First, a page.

Phosphorus is an excellent nutrient for healthy grass growth but is noticeably absent from lawn fertilizer. If it is so beneficial to lawn growth, why isn’t it included in most common residential lawn fertilizers?
Lawn fertilizers do not have phosphorus because of the nutrient’s potential for environmental damage. Several states have banned the inclusion of phosphorus in lawn fertilizers after discovering that phosphorus runoff can cause algal growth and oxygen depletion in rivers and lakes.
The rest of this article will explain why phosphorus is no longer used in lawn fertilizers, how phosphorus can cause environmental issues, and in what cases phosphorus is still used. I will also share some useful tips for choosing the right fertilizer for your lawn.
Why Is Phosphorus No Longer Used in Lawn Fertilizers?
The three primary nutrients turf needs to flourish are nitrogen, phosphorus, and potassium often referred to on fertilizer labels as “N-P-K.” These letters will usually dictate the percentage of each nutrient present in the fertilizer.
One of these three essential nutrients, phosphorus, is missing from most lawn fertilizers. It’s such an essential nutrient, leading many new gardeners to think why it isn’t being used anymore.
Phosphorus was commonly used in lawn fertilizers until multiple studies in the early 2000s indicated that as the phosphorus from lawn and agricultural fertilizers ran off, it spilled into drains and irrigation systems which led to nearby rivers and lakes. As a result, nearby bodies of water suffered from nutrient deficiencies.
When phosphorus was found to be causing environmental damage to the rivers, streams, and lakes, the pressure was on to stop using fertilizers containing phosphorus in order to protect the environment. During this time, companies like Scotts removed phosphorus from their fertilizers altogether.
While phosphorus is excellent for helping restore health to both residential and agricultural lawns, it is not necessary if the lawn is relatively healthy to begin with. Because of this, many lawn fertilizers were reformulated to omit phosphorus.
Several states have laws limiting phosphorus use. However, eleven states in the United States have completely banned the use of phosphorus in lawn fertilizers. These states include the following:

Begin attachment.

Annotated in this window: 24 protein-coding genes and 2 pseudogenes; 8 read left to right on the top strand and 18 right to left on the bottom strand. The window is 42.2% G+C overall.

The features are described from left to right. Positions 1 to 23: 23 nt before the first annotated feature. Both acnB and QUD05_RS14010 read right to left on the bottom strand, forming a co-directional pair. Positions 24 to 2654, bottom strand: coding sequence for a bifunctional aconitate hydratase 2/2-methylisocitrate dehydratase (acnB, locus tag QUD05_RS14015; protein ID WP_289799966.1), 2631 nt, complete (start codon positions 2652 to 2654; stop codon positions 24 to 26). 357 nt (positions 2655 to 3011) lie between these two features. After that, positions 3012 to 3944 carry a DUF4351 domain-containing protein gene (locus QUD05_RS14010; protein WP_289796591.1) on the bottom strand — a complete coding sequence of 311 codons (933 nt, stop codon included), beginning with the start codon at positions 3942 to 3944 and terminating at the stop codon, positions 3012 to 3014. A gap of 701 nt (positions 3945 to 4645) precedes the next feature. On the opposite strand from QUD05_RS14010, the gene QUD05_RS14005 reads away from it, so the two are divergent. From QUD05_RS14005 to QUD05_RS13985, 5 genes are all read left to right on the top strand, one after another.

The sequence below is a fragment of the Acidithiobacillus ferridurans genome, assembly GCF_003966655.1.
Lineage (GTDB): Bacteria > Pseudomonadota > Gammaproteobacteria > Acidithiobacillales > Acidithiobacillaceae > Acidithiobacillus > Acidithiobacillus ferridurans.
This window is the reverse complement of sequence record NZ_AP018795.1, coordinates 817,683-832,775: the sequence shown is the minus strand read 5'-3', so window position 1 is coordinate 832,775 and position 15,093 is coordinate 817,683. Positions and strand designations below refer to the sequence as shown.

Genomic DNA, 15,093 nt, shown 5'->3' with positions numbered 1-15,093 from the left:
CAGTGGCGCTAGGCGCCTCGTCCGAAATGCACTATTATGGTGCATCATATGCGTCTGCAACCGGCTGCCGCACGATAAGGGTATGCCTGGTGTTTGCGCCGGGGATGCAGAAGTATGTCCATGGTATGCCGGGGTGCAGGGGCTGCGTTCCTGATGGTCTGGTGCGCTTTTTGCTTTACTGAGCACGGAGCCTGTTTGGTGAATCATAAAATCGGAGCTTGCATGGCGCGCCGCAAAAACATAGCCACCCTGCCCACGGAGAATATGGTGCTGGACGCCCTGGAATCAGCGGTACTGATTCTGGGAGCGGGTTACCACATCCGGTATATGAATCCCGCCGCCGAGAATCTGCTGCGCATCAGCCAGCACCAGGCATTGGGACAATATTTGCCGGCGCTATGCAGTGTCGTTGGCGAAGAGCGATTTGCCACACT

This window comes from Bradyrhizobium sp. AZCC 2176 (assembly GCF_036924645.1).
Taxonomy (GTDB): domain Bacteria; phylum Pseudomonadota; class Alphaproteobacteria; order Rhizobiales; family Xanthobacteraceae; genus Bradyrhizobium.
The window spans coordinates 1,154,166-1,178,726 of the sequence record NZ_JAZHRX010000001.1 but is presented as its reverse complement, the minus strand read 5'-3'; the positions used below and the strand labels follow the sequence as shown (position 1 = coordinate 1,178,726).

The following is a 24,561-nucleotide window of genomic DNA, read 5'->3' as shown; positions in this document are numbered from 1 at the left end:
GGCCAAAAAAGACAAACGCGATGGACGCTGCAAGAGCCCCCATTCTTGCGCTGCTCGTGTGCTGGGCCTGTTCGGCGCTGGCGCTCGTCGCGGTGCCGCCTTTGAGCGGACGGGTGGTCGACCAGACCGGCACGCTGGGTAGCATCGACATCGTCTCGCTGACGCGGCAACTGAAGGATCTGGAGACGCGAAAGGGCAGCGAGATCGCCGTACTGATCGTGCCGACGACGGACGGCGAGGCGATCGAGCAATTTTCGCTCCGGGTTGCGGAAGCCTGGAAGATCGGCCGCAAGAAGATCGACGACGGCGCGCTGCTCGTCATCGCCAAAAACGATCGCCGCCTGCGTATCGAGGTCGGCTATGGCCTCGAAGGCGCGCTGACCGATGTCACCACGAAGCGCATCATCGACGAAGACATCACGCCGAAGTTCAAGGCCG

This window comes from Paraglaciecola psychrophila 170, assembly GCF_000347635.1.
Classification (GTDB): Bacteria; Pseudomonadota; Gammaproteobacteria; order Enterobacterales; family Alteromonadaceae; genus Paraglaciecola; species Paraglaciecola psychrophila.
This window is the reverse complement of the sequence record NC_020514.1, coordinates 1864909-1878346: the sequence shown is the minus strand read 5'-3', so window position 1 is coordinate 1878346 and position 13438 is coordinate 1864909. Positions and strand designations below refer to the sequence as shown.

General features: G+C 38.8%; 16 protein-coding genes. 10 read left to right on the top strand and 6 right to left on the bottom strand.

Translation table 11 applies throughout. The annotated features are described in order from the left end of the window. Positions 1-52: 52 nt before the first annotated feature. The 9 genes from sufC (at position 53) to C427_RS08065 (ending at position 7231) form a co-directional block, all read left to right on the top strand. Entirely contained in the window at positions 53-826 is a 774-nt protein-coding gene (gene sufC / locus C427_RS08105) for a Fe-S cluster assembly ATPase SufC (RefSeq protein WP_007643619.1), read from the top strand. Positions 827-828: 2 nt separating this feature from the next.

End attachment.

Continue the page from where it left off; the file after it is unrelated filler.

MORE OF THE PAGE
- New York
- New Jersey
The Negative Impact of Phosphorus on the Environment
In general, phosphorus negatively impacts the environment in the following ways:
- Contaminating the water systems through rain and snow runoff.
- Aiding in the overgrowth of algae in bodies of water like rivers, streams, and lakes.
- Preventing recreational use due to the growth of toxic algae.
- Causing low-level oxygen in affected areas.
I will discuss these items in more detail below:
Contamination of Bodies of Water
When using phosphorus in lawn fertilizer, the runoff leaks into water systems and can cause harm to our water’s delicate ecosystems.
When fertilizer runs off of residential and agricultural lawns and leaks into our water systems, it eventually leads to bodies of water like streams, creeks, lakes, and rivers. Runoff occurs when it rains or snow melts, and fertilizer from lawns is washed into the water systems.
Large amounts of phosphorus can be detrimental to aquatic animal life because it limits the availability of other nutrients in the water, such as dissolved oxygen.
Causing Algal Bloom
Phosphorus aids the growth of grass because of the large amounts of nutrients it provides, but when phosphorus starts providing those nutrients to the wrong place, it can cause problems.
The significant nutrients provided by phosphorus not only aid in lawn fertilization but also in the growth of algae when it reaches these important bodies of water. The result is algae overgrowth which can be harmful to the fish and other types of aquatic life.
Preventing Recreational Use of Rivers and Lakes
Additionally, the recreational use of the body of water can be limited or even entirely prevented by algae overgrowth because algae can cause adverse reactions to humans and animals if consumed.
It’s not uncommon to unintentionally swallow water while swimming. However, if this type of algae is present in the water, it can make you sick.
The algae also consume oxygen as they decay, which can cause low levels of oxygen in the areas where the algae are most concentrated. Low oxygen levels can harm animal life and their habitats, causing a disruption in the ecosystem.
Because of these major environmental issues, most fertilizer companies chose to remove phosphorus from their fertilizer as many states began banning the use of phosphorus altogether.
Is Phosphorus Still Used in Any Type of Fertilizing?